After two decades of declining numbers, two-parent families are on the rebound, according to a Census Bureau report. But, while the number of two-parent families has risen since 1990, the percentage of families headed by a single parent is still rising.
Nearly one-third of all American families with children were headed by a single parent in 1994, according to the survey released today. Those numbers have steadily increased from 13 percent in 1970, to 22 percent in 1980, and 28 percent in 1990; the figure rose to 30.8 percent in 1994.
The survey found sharply higher numbers among black families, where 65 percent of homes with children are today headed by single parents. Among whites, the figure is 25 percent.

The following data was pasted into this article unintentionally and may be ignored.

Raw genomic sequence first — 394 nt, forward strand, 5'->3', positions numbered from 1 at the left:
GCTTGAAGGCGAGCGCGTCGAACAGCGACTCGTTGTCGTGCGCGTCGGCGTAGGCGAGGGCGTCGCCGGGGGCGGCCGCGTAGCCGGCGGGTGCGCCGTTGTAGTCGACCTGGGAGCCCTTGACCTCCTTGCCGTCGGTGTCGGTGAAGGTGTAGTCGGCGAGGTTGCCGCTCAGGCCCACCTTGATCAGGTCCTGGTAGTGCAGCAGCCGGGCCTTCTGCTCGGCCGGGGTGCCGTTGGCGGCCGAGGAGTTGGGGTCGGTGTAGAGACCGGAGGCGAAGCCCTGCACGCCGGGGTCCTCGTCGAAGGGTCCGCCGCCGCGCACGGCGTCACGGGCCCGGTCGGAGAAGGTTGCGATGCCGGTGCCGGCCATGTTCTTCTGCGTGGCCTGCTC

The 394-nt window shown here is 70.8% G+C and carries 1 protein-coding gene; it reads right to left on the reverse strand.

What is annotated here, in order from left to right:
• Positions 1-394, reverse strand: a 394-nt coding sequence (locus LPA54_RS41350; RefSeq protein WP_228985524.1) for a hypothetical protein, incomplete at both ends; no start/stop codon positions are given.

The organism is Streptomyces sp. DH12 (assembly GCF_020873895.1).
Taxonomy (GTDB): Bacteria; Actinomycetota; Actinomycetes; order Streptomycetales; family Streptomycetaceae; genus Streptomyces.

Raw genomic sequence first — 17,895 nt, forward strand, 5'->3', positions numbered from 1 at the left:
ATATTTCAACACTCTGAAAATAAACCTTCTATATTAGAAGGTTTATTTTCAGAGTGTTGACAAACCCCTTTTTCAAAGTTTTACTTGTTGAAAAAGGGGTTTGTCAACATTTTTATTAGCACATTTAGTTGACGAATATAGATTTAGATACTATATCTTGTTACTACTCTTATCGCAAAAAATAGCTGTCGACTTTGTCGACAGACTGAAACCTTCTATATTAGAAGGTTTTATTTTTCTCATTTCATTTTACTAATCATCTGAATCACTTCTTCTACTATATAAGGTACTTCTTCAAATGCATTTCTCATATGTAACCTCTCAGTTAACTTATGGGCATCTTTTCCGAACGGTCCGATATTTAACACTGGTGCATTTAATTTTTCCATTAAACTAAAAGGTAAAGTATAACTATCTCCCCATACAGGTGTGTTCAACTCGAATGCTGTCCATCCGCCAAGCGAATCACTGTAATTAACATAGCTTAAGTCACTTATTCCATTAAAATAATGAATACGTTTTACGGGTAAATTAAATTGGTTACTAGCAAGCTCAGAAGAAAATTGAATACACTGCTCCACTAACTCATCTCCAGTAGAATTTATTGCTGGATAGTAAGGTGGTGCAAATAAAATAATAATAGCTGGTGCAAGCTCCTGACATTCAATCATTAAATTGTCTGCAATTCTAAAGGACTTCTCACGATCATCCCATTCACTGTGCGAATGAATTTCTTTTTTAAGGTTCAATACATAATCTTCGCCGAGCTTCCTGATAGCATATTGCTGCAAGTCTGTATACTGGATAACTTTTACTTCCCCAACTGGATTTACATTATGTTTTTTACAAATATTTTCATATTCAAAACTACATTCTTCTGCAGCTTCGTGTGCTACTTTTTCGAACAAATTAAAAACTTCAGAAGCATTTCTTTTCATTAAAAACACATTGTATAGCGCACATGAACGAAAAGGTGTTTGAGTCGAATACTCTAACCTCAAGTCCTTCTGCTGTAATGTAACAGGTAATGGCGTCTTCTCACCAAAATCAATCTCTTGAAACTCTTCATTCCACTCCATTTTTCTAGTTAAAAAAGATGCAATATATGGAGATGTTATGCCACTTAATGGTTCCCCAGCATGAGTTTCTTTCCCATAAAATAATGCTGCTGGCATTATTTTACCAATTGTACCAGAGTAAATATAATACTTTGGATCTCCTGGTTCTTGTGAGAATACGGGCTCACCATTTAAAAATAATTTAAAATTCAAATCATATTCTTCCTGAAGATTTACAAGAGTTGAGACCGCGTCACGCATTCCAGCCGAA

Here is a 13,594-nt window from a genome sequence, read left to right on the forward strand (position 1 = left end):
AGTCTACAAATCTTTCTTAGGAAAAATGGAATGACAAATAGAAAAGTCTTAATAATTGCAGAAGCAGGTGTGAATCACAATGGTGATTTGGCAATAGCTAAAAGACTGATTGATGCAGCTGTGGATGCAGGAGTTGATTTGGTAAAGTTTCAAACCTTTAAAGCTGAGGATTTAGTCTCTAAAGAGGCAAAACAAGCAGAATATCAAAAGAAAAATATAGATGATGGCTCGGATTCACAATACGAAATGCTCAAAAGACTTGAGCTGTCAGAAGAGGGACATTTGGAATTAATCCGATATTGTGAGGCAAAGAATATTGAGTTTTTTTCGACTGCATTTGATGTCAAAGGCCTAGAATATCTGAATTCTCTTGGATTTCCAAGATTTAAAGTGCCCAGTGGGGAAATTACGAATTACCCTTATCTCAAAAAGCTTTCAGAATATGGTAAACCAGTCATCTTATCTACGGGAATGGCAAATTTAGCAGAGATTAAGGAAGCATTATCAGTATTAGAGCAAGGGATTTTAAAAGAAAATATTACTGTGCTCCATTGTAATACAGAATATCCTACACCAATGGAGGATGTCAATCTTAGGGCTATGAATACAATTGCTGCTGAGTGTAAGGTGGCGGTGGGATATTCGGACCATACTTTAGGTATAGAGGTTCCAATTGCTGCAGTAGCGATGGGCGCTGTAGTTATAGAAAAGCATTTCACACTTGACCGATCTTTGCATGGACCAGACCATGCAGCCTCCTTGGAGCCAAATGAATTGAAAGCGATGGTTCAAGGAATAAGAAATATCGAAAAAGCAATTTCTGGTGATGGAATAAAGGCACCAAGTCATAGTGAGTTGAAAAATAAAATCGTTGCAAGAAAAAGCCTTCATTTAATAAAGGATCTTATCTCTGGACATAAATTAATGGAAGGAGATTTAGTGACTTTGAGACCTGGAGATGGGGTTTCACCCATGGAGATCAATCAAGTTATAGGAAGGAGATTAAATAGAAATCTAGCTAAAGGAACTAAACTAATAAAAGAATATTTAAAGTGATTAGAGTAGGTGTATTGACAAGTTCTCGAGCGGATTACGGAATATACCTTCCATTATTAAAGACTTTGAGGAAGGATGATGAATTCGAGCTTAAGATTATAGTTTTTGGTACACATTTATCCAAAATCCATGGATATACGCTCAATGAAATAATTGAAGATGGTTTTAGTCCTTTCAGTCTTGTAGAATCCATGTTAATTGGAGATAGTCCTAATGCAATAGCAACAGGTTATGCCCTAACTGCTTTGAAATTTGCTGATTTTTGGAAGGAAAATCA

“It’s not good news. The trend line continues to move in a disturbing direction,” said William Mattox, vice president for policy at the Washington-based Family Research Council.
Two-parent families with children, whose numbers had steadily fallen by almost 1 million between 1970 and 1990, showed an increase of nearly 600,000 between 1990 and 1994. At the same time, though, the percentage of families with two parents fell slightly, to 69.2 percent in 1994 from nearly 72 percent in 1990.